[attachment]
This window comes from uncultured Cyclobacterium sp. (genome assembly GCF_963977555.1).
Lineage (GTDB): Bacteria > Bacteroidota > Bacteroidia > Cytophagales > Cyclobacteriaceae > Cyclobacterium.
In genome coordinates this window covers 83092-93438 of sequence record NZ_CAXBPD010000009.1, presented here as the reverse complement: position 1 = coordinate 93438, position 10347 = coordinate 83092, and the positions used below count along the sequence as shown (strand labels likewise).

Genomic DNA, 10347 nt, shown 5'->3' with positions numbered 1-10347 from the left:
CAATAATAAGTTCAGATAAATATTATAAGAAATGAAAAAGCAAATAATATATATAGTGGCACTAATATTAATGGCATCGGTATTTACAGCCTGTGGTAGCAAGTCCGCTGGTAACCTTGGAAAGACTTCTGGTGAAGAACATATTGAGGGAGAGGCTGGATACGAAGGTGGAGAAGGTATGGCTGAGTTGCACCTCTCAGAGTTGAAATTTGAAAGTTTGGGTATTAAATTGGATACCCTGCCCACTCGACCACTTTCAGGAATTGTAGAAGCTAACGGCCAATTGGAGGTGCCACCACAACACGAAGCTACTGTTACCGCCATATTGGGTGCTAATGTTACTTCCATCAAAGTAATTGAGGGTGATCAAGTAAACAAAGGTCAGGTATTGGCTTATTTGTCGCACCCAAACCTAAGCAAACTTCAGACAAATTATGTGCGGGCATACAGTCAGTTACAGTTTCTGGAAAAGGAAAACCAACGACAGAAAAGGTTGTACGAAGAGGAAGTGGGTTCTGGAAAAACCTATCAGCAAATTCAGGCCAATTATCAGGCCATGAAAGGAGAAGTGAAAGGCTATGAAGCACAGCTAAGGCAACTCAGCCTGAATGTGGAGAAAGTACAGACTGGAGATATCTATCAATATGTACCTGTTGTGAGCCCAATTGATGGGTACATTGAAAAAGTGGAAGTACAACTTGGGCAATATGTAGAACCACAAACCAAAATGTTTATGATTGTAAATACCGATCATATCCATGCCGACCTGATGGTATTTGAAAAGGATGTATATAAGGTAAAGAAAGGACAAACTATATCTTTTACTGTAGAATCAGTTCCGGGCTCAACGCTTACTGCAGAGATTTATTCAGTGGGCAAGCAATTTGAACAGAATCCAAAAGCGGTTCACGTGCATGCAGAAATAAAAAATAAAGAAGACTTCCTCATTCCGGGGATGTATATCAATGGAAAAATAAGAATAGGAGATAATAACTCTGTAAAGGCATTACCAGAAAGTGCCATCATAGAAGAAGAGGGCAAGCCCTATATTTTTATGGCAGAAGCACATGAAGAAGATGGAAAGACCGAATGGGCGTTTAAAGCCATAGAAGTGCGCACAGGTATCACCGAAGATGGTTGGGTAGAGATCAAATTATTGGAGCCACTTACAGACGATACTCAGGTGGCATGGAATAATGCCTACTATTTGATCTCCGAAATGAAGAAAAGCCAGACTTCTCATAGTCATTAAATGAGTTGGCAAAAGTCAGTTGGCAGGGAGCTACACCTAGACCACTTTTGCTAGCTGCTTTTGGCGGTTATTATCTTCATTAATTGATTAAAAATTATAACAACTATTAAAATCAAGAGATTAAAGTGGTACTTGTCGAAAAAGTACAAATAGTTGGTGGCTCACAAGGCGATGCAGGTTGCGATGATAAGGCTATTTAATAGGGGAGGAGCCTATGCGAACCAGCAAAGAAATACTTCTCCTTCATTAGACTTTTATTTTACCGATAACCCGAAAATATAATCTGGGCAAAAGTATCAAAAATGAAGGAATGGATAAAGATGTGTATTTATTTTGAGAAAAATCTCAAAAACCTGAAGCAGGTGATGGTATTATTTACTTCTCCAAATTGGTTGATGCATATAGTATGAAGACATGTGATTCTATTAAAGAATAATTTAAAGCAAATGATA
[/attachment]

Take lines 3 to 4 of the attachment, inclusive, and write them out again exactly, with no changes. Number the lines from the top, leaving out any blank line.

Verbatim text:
In genome coordinates this window covers 83092-93438 of sequence record NZ_CAXBPD010000009.1, presented here as the reverse complement: position 1 = coordinate 93438, position 10347 = coordinate 83092, and the positions used below count along the sequence as shown (strand labels likewise).

Genomic DNA, 10347 nt, shown 5'->3' with positions numbered 1-10347 from the left: